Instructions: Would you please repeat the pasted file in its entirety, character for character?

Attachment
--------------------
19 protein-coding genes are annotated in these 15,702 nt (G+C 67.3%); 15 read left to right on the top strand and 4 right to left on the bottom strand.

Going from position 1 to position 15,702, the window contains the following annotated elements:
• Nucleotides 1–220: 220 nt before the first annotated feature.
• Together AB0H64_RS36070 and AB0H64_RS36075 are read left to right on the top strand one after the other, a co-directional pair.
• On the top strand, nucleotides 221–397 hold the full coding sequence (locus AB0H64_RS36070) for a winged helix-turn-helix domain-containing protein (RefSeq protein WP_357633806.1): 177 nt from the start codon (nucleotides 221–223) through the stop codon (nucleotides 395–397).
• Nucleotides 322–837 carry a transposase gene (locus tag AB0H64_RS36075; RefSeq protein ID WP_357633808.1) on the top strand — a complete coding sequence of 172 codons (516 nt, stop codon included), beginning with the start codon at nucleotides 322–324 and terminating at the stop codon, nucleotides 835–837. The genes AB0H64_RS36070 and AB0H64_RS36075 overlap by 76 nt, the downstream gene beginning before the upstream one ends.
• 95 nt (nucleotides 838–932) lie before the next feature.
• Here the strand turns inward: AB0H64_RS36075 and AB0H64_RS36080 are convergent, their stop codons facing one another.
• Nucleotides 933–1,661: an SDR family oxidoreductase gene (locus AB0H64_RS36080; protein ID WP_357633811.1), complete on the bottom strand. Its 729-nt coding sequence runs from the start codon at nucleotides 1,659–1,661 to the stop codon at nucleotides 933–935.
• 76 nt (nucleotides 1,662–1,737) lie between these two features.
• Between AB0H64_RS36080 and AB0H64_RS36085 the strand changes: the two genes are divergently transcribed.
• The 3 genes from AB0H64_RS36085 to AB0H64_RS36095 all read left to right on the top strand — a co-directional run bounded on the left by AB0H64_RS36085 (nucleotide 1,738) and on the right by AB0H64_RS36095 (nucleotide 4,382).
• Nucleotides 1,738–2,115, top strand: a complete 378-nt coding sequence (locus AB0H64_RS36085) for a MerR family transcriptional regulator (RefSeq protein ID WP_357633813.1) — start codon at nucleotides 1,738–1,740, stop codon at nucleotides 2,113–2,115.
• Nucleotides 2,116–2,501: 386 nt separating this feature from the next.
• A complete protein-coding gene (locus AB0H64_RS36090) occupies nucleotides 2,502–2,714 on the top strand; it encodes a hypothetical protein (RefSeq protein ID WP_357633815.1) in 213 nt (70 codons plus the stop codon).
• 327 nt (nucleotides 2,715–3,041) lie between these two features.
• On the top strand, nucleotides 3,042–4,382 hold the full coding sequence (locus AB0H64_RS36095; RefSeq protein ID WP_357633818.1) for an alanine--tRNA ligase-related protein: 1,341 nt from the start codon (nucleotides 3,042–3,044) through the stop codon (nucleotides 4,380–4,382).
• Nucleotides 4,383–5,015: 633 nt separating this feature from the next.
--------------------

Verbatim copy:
19 protein-coding genes are annotated in these 15,702 nt (G+C 67.3%); 15 read left to right on the top strand and 4 right to left on the bottom strand.

Going from position 1 to position 15,702, the window contains the following annotated elements:
• Nucleotides 1–220: 220 nt before the first annotated feature.
• Together AB0H64_RS36070 and AB0H64_RS36075 are read left to right on the top strand one after the other, a co-directional pair.
• On the top strand, nucleotides 221–397 hold the full coding sequence (locus AB0H64_RS36070) for a winged helix-turn-helix domain-containing protein (RefSeq protein WP_357633806.1): 177 nt from the start codon (nucleotides 221–223) through the stop codon (nucleotides 395–397).
• Nucleotides 322–837 carry a transposase gene (locus tag AB0H64_RS36075; RefSeq protein ID WP_357633808.1) on the top strand — a complete coding sequence of 172 codons (516 nt, stop codon included), beginning with the start codon at nucleotides 322–324 and terminating at the stop codon, nucleotides 835–837. The genes AB0H64_RS36070 and AB0H64_RS36075 overlap by 76 nt, the downstream gene beginning before the upstream one ends.
• 95 nt (nucleotides 838–932) lie before the next feature.
• Here the strand turns inward: AB0H64_RS36075 and AB0H64_RS36080 are convergent, their stop codons facing one another.
• Nucleotides 933–1,661: an SDR family oxidoreductase gene (locus AB0H64_RS36080; protein ID WP_357633811.1), complete on the bottom strand. Its 729-nt coding sequence runs from the start codon at nucleotides 1,659–1,661 to the stop codon at nucleotides 933–935.
• 76 nt (nucleotides 1,662–1,737) lie between these two features.
• Between AB0H64_RS36080 and AB0H64_RS36085 the strand changes: the two genes are divergently transcribed.
• The 3 genes from AB0H64_RS36085 to AB0H64_RS36095 all read left to right on the top strand — a co-directional run bounded on the left by AB0H64_RS36085 (nucleotide 1,738) and on the right by AB0H64_RS36095 (nucleotide 4,382).
• Nucleotides 1,738–2,115, top strand: a complete 378-nt coding sequence (locus AB0H64_RS36085) for a MerR family transcriptional regulator (RefSeq protein ID WP_357633813.1) — start codon at nucleotides 1,738–1,740, stop codon at nucleotides 2,113–2,115.
• Nucleotides 2,116–2,501: 386 nt separating this feature from the next.
• A complete protein-coding gene (locus AB0H64_RS36090) occupies nucleotides 2,502–2,714 on the top strand; it encodes a hypothetical protein (RefSeq protein ID WP_357633815.1) in 213 nt (70 codons plus the stop codon).
• 327 nt (nucleotides 2,715–3,041) lie between these two features.
• On the top strand, nucleotides 3,042–4,382 hold the full coding sequence (locus AB0H64_RS36095; RefSeq protein ID WP_357633818.1) for an alanine--tRNA ligase-related protein: 1,341 nt from the start codon (nucleotides 3,042–3,044) through the stop codon (nucleotides 4,380–4,382).
• Nucleotides 4,383–5,015: 633 nt separating this feature from the next.